Eating a full English breakfast CAN help you lose weight: Protein - not cereal or fruit - is best for preventing hunger pangs
This seems a reasonable study
Eating a full English for breakfast can help you lose weight, a new study suggests. Research shows that a meal high in protein instead of carbohydrate or fibre for breakfast can fight off hunger and avoid the urge to over-eat later in the day.
A hearty sitting of foods like sausage, egg or bacon for the first meal of the day helps to curb hunger throughout the morning and cut the number of calories eaten at lunch time
An experiment at the University of Missouri on a group of 18 to 55-year-old women showed that a high-protein breakfast kept them fuller longer than a meal with less protein but the same amount of fat and fibre.
The team, led by research scientist Dr Kevin Maki, found eating between around 35 grams of protein for breakfast - the equivalent to a four-egg omelette or two sausages and a rasher of bacon - helped regulate appetite.
He said: 'Eating a breakfast rich in protein significantly improves appetite control and may help women to avoid overeating later in the day.'
In the experiment the participants all ate a 300 calorie meal with equal amounts of fat and fibre, although one group had between 30 and 39g of protein in their bowls and a third group were given just a glass of water.
Dr Heather Leidy, an assistant professor specialising in appetite regulation, explained: "In the USA, many people choose to skip breakfast or choose low protein foods because of lack of high protein convenient choices.
The team tracked the test subjects' hunger throughout the morning, using appetite questionnaires every half an hour to gauge levels of hunger, fullness, and desire to eat before before breakfast and up until lunch.
The group who ate a high-protein meal had improved appetite rating scores and ate less of the lunchtime meal of tortellini and sauce than the other groups.
Dr Leidy said: "These results demonstrate that commercially prepared convenient protein-rich meals can help women feel full until lunch time and potentially avoid overeating and improve diet quality."
The FDA's Ill-Conceived Proposal to Ban Trans Fats
We may soon have to say goodbye to many doughnuts, crackers, frozen pizza, coffee creamer and other goodies—whether or not we agree
On Thursday the FDA made the surprise announcement that it would move to ban artificial trans fats, which are found in foods containing partially hydrogenated vegetable oils. The ban would not apply to naturally occurring trans fats, such as those found in meat and dairy products. Adoption of the proposal, which is open to public comment until Jan. 7, 2014, would mean that food producers who want to use partially hydrogenated oils would first have to prove to the FDA the safety of the ingredient.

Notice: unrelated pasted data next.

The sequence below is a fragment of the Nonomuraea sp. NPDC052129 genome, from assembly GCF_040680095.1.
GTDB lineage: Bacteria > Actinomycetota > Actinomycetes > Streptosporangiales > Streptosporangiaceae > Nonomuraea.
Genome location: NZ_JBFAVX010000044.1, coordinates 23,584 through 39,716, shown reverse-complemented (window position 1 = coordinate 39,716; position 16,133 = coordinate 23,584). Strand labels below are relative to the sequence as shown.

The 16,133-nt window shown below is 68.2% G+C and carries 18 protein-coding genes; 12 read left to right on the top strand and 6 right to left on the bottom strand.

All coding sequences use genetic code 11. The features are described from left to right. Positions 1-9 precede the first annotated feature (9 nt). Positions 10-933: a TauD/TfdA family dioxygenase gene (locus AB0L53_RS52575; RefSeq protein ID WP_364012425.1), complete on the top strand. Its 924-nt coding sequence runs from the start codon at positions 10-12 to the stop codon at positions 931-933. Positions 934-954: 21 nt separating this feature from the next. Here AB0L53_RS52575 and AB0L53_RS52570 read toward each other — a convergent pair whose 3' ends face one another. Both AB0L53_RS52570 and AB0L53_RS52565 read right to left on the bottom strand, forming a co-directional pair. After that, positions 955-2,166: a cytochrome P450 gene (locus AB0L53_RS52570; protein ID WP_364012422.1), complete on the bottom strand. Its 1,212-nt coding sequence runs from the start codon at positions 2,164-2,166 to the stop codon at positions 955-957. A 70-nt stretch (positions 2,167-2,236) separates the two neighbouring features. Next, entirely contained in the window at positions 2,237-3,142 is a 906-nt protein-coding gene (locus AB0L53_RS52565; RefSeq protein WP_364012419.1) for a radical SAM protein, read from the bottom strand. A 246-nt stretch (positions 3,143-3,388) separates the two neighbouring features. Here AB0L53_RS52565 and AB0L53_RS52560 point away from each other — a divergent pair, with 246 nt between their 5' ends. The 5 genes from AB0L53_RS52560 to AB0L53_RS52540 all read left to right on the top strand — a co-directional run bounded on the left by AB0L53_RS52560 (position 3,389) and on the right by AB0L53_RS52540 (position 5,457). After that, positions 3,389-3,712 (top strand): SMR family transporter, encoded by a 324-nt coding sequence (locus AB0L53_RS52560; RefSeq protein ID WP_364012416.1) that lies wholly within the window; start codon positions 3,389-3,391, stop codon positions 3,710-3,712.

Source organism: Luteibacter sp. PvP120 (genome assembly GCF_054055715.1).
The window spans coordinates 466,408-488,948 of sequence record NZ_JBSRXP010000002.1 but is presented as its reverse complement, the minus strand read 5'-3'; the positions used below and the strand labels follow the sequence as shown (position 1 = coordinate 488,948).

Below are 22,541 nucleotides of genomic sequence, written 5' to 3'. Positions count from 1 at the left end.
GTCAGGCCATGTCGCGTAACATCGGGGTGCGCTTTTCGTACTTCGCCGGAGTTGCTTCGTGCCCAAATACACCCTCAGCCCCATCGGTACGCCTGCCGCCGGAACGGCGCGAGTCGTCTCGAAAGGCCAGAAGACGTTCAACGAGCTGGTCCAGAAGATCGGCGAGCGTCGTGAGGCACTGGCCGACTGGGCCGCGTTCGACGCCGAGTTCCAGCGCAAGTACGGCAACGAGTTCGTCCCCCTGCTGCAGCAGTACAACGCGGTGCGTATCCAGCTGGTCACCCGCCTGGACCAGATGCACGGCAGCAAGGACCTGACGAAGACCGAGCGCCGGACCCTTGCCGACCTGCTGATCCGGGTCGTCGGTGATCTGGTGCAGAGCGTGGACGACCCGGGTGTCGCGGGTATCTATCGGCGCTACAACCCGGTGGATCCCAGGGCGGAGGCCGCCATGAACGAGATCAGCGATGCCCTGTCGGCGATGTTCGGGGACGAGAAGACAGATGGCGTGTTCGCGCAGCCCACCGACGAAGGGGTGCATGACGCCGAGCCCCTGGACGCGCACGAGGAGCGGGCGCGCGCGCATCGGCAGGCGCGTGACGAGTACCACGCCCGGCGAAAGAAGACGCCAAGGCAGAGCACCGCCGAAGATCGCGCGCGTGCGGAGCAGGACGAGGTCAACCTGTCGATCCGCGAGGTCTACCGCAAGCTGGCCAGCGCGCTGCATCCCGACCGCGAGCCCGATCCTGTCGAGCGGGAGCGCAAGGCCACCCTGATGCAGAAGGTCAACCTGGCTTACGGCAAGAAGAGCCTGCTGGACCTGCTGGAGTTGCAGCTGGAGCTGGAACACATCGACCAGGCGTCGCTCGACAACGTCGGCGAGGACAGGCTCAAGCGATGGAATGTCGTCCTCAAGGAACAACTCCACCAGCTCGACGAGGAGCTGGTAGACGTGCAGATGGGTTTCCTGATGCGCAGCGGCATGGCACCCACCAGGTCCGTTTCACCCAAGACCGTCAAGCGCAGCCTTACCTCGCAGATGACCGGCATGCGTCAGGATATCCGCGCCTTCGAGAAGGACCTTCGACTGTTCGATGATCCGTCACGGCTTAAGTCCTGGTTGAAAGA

Considering that the FDA’s announcement this week declared preemptively “that there is no safe level of consumption of artificial trans fat,” the burden of proof for future trans fat use would appear to be quite high.
What does trans fat research say?
Studies on artificial trans fats have found generally that they raise the amount of bad cholesterol (LDL) and lower the amount of good cholesterol (HDL) in the blood. (More here on HDL and LDL generally.)
But a recent meta analysis, Effect of Animal and Industrial Trans Fatty Acids on HDL and LDL Cholesterol Levels in Humans—A Quantitative Review, published in the open-access, peer-reviewed journal PLOS ONE in 2010, concludes that those negative effects may also be shared by natural trans fats.
The study looked at the results from twenty-nine human studies in which subjects were fed artificial trans fats and six studies in which subjects were fed natural trans fats derived from milk fat. It found the impact of artificial and natural trans fats on HDL and LDL levels to be roughly equivalent.
Like the 2010 PLOS ONE study, a 2005 book by the Institute of Medicine that appears to form much of the basis for the FDA’s action (the agency went so far as to link to it in yesterday’s FDA press release) appears to make no distinction between artificial and natural trans fats.
What’s more, the IOM appears torn over trans fats. On the one hand, it refers to them as “not essential” and says they “provide no known health benefit.” The FDA cites these points, of course. But the IOM also concludes in the same paragraph “trans fatty acids are unavoidable in ordinary, nonvegan diets.”
How much trans fats do we eat?
Thanks to the fact many food producers have responded to consumer demand and removed trans fats from their foods in recent years, the FDA’s press release noted that “trans fat intake among American consumers has declined from 4.6 grams per day in 2003 to about 1 gram per day in 2012.”
The American Heart Association, meanwhile, suggests Americans consume “less than 2 grams of trans fats a day.” So if the FDA and AHA are correct, then current consumption levels—prior to and without any ban—are well within safe levels. Still, that didn’t stop the AHA from endorsing the FDA’s suggested ban.
And what about natural trans fats? According to the USDA, a pound of ground beef contains more than 8g of trans fat.